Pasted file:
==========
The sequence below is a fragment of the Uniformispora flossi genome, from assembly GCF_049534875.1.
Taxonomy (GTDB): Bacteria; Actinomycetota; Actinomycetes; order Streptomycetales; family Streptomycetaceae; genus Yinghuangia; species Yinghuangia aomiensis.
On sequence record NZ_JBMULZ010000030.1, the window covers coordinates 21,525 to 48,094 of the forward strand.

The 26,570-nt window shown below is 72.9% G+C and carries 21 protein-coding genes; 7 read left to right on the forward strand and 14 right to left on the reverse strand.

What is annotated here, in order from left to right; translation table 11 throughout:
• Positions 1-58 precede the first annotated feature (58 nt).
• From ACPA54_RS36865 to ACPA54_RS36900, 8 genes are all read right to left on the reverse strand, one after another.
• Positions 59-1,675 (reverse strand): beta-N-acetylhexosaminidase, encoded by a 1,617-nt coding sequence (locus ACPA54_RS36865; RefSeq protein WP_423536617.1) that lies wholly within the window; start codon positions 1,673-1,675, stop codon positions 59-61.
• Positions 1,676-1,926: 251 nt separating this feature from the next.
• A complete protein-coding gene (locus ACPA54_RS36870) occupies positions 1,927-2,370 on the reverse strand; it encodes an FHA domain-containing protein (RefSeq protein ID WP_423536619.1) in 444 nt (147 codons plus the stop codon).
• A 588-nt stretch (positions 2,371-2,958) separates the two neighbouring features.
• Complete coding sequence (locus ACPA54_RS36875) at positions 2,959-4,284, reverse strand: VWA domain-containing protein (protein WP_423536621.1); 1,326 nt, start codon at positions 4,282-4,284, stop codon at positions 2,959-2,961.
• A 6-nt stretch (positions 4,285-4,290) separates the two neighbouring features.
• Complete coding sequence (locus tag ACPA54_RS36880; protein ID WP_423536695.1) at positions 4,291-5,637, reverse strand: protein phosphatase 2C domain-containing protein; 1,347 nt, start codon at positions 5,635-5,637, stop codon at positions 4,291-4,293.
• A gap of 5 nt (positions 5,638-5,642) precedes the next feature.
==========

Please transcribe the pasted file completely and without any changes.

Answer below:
The sequence below is a fragment of the Uniformispora flossi genome, from assembly GCF_049534875.1.
Taxonomy (GTDB): Bacteria; Actinomycetota; Actinomycetes; order Streptomycetales; family Streptomycetaceae; genus Yinghuangia; species Yinghuangia aomiensis.
On sequence record NZ_JBMULZ010000030.1, the window covers coordinates 21,525 to 48,094 of the forward strand.

The 26,570-nt window shown below is 72.9% G+C and carries 21 protein-coding genes; 7 read left to right on the forward strand and 14 right to left on the reverse strand.

What is annotated here, in order from left to right; translation table 11 throughout:
• Positions 1-58 precede the first annotated feature (58 nt).
• From ACPA54_RS36865 to ACPA54_RS36900, 8 genes are all read right to left on the reverse strand, one after another.
• Positions 59-1,675 (reverse strand): beta-N-acetylhexosaminidase, encoded by a 1,617-nt coding sequence (locus ACPA54_RS36865; RefSeq protein WP_423536617.1) that lies wholly within the window; start codon positions 1,673-1,675, stop codon positions 59-61.
• Positions 1,676-1,926: 251 nt separating this feature from the next.
• A complete protein-coding gene (locus ACPA54_RS36870) occupies positions 1,927-2,370 on the reverse strand; it encodes an FHA domain-containing protein (RefSeq protein ID WP_423536619.1) in 444 nt (147 codons plus the stop codon).
• A 588-nt stretch (positions 2,371-2,958) separates the two neighbouring features.
• Complete coding sequence (locus ACPA54_RS36875) at positions 2,959-4,284, reverse strand: VWA domain-containing protein (protein WP_423536621.1); 1,326 nt, start codon at positions 4,282-4,284, stop codon at positions 2,959-2,961.
• A 6-nt stretch (positions 4,285-4,290) separates the two neighbouring features.
• Complete coding sequence (locus tag ACPA54_RS36880; protein ID WP_423536695.1) at positions 4,291-5,637, reverse strand: protein phosphatase 2C domain-containing protein; 1,347 nt, start codon at positions 5,635-5,637, stop codon at positions 4,291-4,293.
• A gap of 5 nt (positions 5,638-5,642) precedes the next feature.